Wednesday, November 22, 2006


You may already have visited our new website at (Please read my article under Latest News: THANKSGIVING HAS ALWAYS BEEN A RELIGIOUS HOLIDAY--But Don't tell the ACLU!) If so, you know we're in the process of transferring all our forums, including this blog, to the new venue. I will post there in the future and this address will be closed.

For now, let me send to you my best wishes and prayers for a very happy and blessed Thanksgiving for you and yours! Our thanks go up to God for you and all you do for this ministry! (Including you, Jeff Wismer!)


Monday, November 06, 2006


The next 48 hours will say much about the course of our American civilization for the next few decades. What happens in voting booths on Tuesday, November 7, and in the Supreme Court building on Wednesday, November 8, will say much about where we are headed. Christians--like you and me--will play a very large role in setting that direction.

While many of us are confused, even jaded, about what so-called "conservatives" have done (or, more accurately, not done) in the last few years, we can't use it as an excuse to do nothing. Too much is at stake to sit by and let others make the big decisions.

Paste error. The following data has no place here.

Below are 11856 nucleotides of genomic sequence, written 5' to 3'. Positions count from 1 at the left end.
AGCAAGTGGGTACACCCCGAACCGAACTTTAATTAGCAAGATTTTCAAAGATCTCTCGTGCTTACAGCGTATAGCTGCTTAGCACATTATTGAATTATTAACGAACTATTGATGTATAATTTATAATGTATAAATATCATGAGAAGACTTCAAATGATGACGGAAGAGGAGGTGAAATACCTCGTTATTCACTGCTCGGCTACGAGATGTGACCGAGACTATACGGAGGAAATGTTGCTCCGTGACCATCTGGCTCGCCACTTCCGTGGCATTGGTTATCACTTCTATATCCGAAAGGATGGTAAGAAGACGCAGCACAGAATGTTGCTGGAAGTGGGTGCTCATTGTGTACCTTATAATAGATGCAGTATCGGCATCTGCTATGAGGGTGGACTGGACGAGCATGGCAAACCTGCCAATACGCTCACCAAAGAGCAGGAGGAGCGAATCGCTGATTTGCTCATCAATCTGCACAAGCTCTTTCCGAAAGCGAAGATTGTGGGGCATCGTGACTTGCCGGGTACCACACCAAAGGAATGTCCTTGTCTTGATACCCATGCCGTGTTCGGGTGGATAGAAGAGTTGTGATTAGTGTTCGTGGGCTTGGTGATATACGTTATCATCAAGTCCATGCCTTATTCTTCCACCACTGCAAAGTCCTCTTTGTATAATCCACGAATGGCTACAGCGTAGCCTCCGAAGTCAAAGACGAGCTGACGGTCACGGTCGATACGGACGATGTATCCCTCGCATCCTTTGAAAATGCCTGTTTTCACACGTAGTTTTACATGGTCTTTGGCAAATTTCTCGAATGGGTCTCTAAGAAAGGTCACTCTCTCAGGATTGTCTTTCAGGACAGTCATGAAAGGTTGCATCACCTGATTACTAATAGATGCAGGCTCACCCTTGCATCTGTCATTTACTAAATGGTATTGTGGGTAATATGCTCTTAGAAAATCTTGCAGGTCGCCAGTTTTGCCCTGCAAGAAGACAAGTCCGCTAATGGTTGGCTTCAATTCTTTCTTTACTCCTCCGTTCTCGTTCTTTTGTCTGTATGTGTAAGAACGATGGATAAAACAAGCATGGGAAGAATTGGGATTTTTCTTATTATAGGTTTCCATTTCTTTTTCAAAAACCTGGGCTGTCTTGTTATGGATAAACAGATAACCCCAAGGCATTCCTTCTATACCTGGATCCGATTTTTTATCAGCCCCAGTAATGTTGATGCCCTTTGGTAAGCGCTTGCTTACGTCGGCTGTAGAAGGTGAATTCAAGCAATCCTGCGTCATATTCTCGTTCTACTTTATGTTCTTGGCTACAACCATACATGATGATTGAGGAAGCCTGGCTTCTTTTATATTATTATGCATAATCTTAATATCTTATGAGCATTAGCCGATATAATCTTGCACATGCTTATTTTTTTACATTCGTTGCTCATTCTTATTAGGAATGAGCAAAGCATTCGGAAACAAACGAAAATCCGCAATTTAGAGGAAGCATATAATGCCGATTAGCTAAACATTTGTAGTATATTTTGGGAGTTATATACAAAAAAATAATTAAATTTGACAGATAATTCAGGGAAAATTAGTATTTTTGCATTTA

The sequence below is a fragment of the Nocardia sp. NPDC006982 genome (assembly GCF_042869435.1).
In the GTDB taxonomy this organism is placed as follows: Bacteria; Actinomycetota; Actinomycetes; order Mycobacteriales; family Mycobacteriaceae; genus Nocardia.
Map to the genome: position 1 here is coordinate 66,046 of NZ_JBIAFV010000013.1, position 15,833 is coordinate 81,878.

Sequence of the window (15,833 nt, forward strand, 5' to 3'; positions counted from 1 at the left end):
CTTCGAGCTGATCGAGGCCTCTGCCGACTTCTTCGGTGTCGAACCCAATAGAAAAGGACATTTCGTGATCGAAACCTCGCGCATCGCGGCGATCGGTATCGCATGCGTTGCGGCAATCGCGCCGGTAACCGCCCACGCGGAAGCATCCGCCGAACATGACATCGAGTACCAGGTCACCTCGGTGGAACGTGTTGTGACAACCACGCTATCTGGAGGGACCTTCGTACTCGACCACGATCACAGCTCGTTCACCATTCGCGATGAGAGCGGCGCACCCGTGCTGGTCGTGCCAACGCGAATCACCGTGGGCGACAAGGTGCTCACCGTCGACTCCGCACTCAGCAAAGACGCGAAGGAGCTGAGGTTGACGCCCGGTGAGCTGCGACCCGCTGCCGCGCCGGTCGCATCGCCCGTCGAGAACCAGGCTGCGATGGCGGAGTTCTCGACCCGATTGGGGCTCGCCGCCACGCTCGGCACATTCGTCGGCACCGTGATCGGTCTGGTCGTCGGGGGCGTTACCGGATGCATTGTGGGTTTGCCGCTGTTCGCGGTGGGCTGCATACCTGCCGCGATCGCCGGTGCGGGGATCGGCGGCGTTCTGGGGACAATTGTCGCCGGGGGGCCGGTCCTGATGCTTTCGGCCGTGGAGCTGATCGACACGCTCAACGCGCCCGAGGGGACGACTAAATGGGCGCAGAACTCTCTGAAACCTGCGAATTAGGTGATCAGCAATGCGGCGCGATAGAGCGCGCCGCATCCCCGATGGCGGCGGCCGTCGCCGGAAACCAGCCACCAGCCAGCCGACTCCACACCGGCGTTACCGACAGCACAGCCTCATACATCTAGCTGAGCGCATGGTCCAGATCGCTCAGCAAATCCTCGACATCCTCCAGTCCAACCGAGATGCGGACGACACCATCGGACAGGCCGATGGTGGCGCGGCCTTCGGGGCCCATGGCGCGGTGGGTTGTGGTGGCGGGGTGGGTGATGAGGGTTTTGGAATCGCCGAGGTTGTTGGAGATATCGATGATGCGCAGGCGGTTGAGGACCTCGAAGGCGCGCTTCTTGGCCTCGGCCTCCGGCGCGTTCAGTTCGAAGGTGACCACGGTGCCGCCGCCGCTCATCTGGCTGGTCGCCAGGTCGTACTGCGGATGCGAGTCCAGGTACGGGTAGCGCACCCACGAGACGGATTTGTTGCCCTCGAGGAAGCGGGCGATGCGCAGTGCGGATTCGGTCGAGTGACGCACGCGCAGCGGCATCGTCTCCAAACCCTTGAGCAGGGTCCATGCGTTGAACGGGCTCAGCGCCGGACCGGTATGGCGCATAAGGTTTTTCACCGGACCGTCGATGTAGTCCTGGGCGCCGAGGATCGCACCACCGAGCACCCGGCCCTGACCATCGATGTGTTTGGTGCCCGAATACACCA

This is America, where every adult citizen--whether born or naturalized--not only has the right but the responsibility to cast a vote. It's the very least we can do for our country. Hundreds of thousands have given their lives to preserve the liberties we enjoy in this nation. How dare we use a flimsy excuse to shirk our part.

Please take time to pray, then make your plan to get out and vote tomorrow. E-mail or call a friend, family member or fellow church member and tell them to do the same. Statistically, this is all about voter turn out. You don't have to convince anyone to vote for any particular candidate or issue. They will vote their convictions. What's important is that they go to the polls.

Send the E-mail, make the call, ask the question. Offer a ride or free babysitting. Offer your company. The least likely to go are the elderly and parents of young children. Make it possible for them.

God will use you as you make yourself available. In a representative republic, we only get what we deserve. If we get bad leadership in this country, it's because we didn't do enough to get good leadership.